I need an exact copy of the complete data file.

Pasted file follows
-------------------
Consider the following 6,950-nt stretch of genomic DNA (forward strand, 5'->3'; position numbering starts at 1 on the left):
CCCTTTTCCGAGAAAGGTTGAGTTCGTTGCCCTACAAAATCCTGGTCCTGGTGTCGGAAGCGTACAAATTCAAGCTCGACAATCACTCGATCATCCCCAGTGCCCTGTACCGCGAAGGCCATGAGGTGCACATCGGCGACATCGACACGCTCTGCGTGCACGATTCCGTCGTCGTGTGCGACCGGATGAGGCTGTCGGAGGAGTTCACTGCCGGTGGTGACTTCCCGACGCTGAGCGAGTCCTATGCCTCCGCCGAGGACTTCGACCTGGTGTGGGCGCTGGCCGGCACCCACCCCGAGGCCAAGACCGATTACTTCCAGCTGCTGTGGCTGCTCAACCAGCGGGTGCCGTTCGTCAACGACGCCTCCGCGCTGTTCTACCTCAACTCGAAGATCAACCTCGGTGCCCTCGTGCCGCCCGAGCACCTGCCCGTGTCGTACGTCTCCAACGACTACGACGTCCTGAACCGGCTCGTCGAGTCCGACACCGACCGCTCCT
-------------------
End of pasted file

Consider the following 6,950-nt stretch of genomic DNA (forward strand, 5'->3'; position numbering starts at 1 on the left):
CCCTTTTCCGAGAAAGGTTGAGTTCGTTGCCCTACAAAATCCTGGTCCTGGTGTCGGAAGCGTACAAATTCAAGCTCGACAATCACTCGATCATCCCCAGTGCCCTGTACCGCGAAGGCCATGAGGTGCACATCGGCGACATCGACACGCTCTGCGTGCACGATTCCGTCGTCGTGTGCGACCGGATGAGGCTGTCGGAGGAGTTCACTGCCGGTGGTGACTTCCCGACGCTGAGCGAGTCCTATGCCTCCGCCGAGGACTTCGACCTGGTGTGGGCGCTGGCCGGCACCCACCCCGAGGCCAAGACCGATTACTTCCAGCTGCTGTGGCTGCTCAACCAGCGGGTGCCGTTCGTCAACGACGCCTCCGCGCTGTTCTACCTCAACTCGAAGATCAACCTCGGTGCCCTCGTGCCGCCCGAGCACCTGCCCGTGTCGTACGTCTCCAACGACTACGACGTCCTGAACCGGCTCGTCGAGTCCGACACCGACCGCTCCT